The opinion of the court was delivered by: J. CURTIS JOYNER
Presently before the Court is the motion of plaintiff Roger Bieros, for default judgment pursuant to Rule 55 of the Federal Rules of Civil Procedure. Plaintiff, a pro se prisoner incarcerated at the state correctional institution located in Graterford, Pennsylvania, seeks default judgment against all police officers named in the original complaint as defendants
on the basis that they failed to respond, defend, plead or otherwise answer the allegations raised in the complaint. However, for the following reasons, we will deny plaintiff's motion.
The pertinent facts are as follows. Plaintiff filed his complaint on September 1, 1993 alleging violations of his civil rights along with constitutional violations arising from his arrest and subsequent conviction on assault charges by defendants as well as other defendants not the subject of the present motion. Defendants were not served with the complaint until November 1, 1993. At that time, they immediately forwarded the papers to their professional liability insurance carrier, The Home Insurance Company ("THIC"), located in Jersey City, New Jersey. On January 10, 1994, plaintiff filed the present motion. However, counsel for defendants was not approved and appointed by THIC until January 27, 1994. Thereafter, defendants' counsel answered the complaint on January 31, 1994. Defendants further assert that they were not served with a copy of the motion for default. Indeed, although there is a certificate of service attached to the motion, it appears a copy of the motion was sent to the Borough Solicitor's Office at the Montgomery County Courthouse in Norristown, Pennsylvania, which has no apparent interest in this litigation.
Rule 55(c) states: "For good cause shown the court may set aside an entry of default and, if a judgment by default has been entered, may likewise set it aside in accordance with Rule 60(b)." Fed. R. Civ. P. 55(c). A motion to set aside an entry of default is discretionary with the court. Spica v. Garczynski, 78 F.R.D. 134, 135 (E.D. Pa. 1978) (citations omitted). In considering whether to set aside an entry of default, courts consider the following factors: "1) whether the defendant's failure to plead was due to excusable neglect or mistake; 2) whether granting of the motion would work prejudice to plaintiff; and 3) whether a meritorious defense has been presented in support of defendant's motion to set aside the judgment." Ticketron v. Record Museum, Inc., 92 F.R.D. 6, 6 (E.D. Pa. 1981) (citing Medunic v. Lederer, 533 F.2d 891, 893 (3rd Cir. 1976)). Courts use a liberal standard rather than a standard of strictness in determining whether to set aside an entry of default, so that cases may be decided on their merits. Id.
Applying the above standard to the facts in this case, we find that an entry of default against defendants is not warranted in this case. First, defendants' failure to answer the complaint within twenty days of service as required by Rule 12(a)(1)(A) of the Federal Rules of Civil Procedure is excusable. As defendants assert, counsel was not appointed by their insurance carrier until January 27, 1994, after plaintiff had filed his motion. However, defendants indicated that they sent the summons and complaint to THIC shortly after being served, and have attached a letter to their response indicating receipt by THIC in mid-November. Further, defendants' counsel filed an answer to the complaint four days after he was appointed by THIC. As such, defendants' neglect is excusable. See Smith v. City of Chester, 152 F.R.D. 492, No. 93- CV-5891, 1994 WL 2527 (E.D. Pa. Jan. 5, 1994) (this Court held neglect was excusable where no attorney was hired because of dispute with insurance carrier over coverage and defendant answered complaint soon after hiring attorney); Ticketron, 92 F.R.D. at 7 (neglect was excusable where defendant sent complaint to corporate counsel and assumed he was being represented by him, and promptly retained another attorney when he discovered corporate counsel did not answer complaint on his behalf).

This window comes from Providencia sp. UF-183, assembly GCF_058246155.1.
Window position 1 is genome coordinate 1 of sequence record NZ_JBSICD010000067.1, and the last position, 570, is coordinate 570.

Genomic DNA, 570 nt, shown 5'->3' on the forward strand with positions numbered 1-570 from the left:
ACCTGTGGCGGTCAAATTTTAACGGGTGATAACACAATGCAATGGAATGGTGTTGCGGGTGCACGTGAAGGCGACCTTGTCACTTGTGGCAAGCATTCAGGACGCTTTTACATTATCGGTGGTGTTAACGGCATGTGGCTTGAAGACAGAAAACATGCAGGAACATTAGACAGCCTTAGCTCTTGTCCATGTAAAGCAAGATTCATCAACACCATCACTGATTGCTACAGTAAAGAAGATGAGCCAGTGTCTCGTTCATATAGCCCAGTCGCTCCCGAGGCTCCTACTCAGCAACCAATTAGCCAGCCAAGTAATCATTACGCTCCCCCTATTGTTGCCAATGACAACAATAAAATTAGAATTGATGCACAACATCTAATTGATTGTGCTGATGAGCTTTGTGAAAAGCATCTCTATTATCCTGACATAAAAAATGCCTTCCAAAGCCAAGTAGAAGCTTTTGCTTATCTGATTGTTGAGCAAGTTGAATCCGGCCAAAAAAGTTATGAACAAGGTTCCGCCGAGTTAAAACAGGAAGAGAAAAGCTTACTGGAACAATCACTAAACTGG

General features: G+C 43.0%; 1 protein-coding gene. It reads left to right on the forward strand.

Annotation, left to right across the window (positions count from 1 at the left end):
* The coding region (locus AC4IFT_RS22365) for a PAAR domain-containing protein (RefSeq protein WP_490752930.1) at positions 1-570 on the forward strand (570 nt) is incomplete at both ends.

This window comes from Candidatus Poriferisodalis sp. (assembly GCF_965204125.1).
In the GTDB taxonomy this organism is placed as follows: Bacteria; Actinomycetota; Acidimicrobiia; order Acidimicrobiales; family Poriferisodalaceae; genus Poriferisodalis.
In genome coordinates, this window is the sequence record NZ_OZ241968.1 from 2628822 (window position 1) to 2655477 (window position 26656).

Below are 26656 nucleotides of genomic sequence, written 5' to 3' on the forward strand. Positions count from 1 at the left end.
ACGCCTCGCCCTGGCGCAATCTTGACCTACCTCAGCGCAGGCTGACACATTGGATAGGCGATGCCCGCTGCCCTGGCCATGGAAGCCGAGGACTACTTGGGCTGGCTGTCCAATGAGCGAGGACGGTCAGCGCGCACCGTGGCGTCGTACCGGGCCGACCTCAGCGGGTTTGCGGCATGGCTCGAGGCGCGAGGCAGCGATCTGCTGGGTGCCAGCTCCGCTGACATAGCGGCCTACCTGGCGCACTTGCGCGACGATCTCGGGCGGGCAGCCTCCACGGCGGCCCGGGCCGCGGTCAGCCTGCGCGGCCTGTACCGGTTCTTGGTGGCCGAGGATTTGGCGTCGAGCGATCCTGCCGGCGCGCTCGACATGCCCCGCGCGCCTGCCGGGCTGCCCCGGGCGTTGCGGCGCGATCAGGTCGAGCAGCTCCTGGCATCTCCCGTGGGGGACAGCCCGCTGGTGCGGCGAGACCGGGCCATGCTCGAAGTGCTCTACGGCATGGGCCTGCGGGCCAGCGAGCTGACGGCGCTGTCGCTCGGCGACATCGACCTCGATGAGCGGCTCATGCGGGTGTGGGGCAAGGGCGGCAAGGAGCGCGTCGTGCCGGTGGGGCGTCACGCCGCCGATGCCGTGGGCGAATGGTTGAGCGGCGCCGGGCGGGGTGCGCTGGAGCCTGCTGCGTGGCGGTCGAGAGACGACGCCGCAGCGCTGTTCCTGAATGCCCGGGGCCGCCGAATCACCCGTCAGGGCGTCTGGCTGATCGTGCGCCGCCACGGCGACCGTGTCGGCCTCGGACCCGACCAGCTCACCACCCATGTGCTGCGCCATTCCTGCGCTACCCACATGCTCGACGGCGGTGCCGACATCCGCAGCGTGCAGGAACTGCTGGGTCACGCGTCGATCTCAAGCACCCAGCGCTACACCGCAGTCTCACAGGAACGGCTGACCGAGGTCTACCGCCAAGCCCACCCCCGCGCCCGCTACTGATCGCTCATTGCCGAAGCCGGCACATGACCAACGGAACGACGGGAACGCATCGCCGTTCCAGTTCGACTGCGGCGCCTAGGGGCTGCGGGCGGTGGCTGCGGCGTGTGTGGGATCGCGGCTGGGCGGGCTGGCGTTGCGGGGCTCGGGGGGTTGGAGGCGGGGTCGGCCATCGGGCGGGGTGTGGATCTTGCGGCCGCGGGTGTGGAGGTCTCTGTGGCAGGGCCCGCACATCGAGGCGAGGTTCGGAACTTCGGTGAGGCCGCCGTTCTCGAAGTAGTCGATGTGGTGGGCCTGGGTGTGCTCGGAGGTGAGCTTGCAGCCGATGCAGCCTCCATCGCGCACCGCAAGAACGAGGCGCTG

Second, there is no prejudice to plaintiff in denying plaintiff's motion. Given the predisposition of courts to remove an entry of default so as to try cases on their merits, there is no prejudice to plaintiff in requiring him to prove his claims. See Nash v. Signore, 90 F.R.D. 93, 95 (E.D. Pa. 1981) (no prejudice to plaintiff in setting aside entry of default judgment where only disadvantage to plaintiff is that he must establish the merit of his claims).
Finally, there is evidence of a meritorious defense in this case. Defendants have filed an answer which specifically denies that the conduct complained of by defendants occurred. They further assert twenty-four affirmative defenses. Many of these defenses, such that the statute of limitations has run, defendants have immunity under the Pennsylvania Political Subdivision Tort Claims Act, 42 Pa.C.S.A. § 8541 et seq., and absolute immunity, involve questions of law, which, if they are applicable, would defeat plaintiff's claims. While we make no finding about the applicability of these defenses with regard to the facts of this case, we hold that defendants have asserted meritorious defenses.
Thus, given that there exists in this case excusable neglect, meritorious defenses and no prejudice to plaintiff, we find there is good cause to set aside the entry of default, and to deny plaintiff's motion in this case.
AND NOW, this day of April, 1994, upon consideration of plaintiff's motion for entry of default pursuant to Rule 55 of the Federal Rules of Civil Procedure, and defendants' response thereto, it is ...